Depression and epilepsy share a strong connection. In fact, depression commonly occurs alongside epilepsy: Around 23 percent of people with epilepsy have or have had depression. By comparison, around 5 percent of the general population of U.S. adults have regular feelings of depression.
If you are living with epilepsy and experience or have experienced depression, know that you are certainly not alone. Understanding the causes and risk factors of depression, as well as ways to manage the condition, can help.
There are several potential causes of depression. Some are outside your control, such as neurological changes and medical conditions, which is the case for someone with epilepsy. Sometimes things change and depression passes, whereas sometimes it remains.
Whereas sadness generally passes after a day or a week, depression is a mood disorder that sticks around and severely impacts everyday functioning. A depression diagnosis requires the presence of at least five symptoms of depression every day for at least two weeks. Common symptoms include:
Living with epilepsy can lead to disruptions in quality of life, which can lead to any one of these symptoms. If they linger, reach out to a doctor or mental health professional, such as one trained in psychiatry. It’s common to have depression or another mood disorder, such as anxiety, when living with epilepsy, and it’s OK to ask for help.
Research on the connection between epilepsy and depression as a comorbidity, or co-occurring condition, is ongoing. There is evidence to show a relationship between the conditions, but the risk of developing one from the other is not always clear.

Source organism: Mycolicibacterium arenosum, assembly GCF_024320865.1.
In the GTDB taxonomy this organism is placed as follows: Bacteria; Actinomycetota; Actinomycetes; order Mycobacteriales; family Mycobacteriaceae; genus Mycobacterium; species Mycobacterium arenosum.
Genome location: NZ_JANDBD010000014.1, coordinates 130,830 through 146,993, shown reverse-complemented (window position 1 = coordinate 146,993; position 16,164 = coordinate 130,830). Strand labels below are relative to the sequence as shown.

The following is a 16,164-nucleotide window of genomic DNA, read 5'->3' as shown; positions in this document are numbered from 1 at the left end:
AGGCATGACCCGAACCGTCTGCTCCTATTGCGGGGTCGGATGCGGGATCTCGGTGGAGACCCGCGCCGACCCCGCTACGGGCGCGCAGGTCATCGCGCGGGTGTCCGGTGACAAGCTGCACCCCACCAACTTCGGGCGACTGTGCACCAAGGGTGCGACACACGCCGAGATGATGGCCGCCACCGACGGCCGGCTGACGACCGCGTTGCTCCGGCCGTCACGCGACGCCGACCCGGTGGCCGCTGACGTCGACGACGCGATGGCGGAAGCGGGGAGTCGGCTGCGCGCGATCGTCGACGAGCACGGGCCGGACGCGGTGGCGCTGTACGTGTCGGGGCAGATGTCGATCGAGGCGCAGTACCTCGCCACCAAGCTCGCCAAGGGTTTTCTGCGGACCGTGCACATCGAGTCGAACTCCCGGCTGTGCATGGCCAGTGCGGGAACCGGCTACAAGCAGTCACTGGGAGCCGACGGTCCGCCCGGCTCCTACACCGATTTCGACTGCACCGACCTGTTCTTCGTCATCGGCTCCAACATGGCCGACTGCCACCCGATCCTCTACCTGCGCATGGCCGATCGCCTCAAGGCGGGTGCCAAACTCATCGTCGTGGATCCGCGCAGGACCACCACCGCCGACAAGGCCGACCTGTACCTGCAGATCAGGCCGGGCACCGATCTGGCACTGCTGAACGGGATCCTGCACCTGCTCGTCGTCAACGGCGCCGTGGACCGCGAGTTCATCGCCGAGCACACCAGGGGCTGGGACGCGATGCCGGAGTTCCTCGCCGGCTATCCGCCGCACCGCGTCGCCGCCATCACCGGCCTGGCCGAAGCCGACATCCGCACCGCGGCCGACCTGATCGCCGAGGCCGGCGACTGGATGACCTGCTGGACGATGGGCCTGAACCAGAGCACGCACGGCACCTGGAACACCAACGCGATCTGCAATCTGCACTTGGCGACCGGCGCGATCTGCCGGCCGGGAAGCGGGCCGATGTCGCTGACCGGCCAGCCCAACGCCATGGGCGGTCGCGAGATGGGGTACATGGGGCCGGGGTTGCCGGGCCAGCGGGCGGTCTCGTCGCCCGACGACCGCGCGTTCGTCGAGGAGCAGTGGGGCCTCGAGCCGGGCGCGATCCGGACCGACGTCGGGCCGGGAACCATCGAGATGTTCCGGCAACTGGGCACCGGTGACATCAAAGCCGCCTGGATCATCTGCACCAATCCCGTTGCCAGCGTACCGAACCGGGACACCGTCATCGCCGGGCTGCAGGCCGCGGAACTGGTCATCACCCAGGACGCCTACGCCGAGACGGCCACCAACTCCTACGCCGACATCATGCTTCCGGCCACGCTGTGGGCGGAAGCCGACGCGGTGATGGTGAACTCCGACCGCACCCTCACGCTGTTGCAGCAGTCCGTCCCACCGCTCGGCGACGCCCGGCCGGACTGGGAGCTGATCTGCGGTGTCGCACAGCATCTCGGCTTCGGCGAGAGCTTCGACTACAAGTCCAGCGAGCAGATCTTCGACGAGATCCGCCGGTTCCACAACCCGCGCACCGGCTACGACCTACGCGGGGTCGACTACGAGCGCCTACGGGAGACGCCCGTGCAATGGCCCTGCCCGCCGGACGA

One common risk factor between epilepsy and depression may involve genetics. However, the association between genes and epilepsy is complex, and researchers say genetic testing may not be sufficient to show a certain genetic predisposition. The jury is still out as to whether depression and epilepsy share a genetic component.
Learn more about genetics and epilepsy.
There is evidence to show that epilepsy connects to depression through both psychological and neurological pathways.
A review of clinical studies of epilepsy and depression have shown that living with epilepsy can cause stress, which can contribute to depression. The stress of living with epilepsy — for example, not being able to drive or having difficulty keeping a job — may cause someone with epilepsy to feel depressed. The same review noted that depression can be caused by changes in neurology that occur pre- and post-seizure, but that these depressed states are temporary.
According to the Epilepsy Foundation, certain types of seizures affect particular areas of the brain responsible for mood. However, other researchers reported that type of seizure is less important than seizure frequency in understanding how seizures increase depression risk. In other words, where the seizure occurs in the brain doesn’t matter so much. The conflicting evidence suggests that more research is needed on whether types of seizures directly increase risk of depression.
Antiepileptic drugs (AEDs) are one course of treatment for epilepsy. Unfortunately, AEDs are known to have side effects connected with depression. For instance, common adverse effects of antiepileptic drugs include:
Some side effects are even worse. The U.S. Food and Drug Administration (FDA) has found that some antiepileptic drugs are consistently associated with reports of suicidality.
A person who takes AEDs regularly may experience persistent depressive symptoms. If you are experiencing adverse side effects from antiepileptic medication, you should speak with your doctor. There may be another drug or a different dosage that won’t have the same effects.
Evidence from neurology researchers suggests that depression increases the risk for developing epilepsy, with more severe depression increasing the risk of epilepsy and worse seizure outcomes. An older study confirmed this link, saying that major depression is a risk factor for epileptic seizures — but that it’s more complicated than originally thought.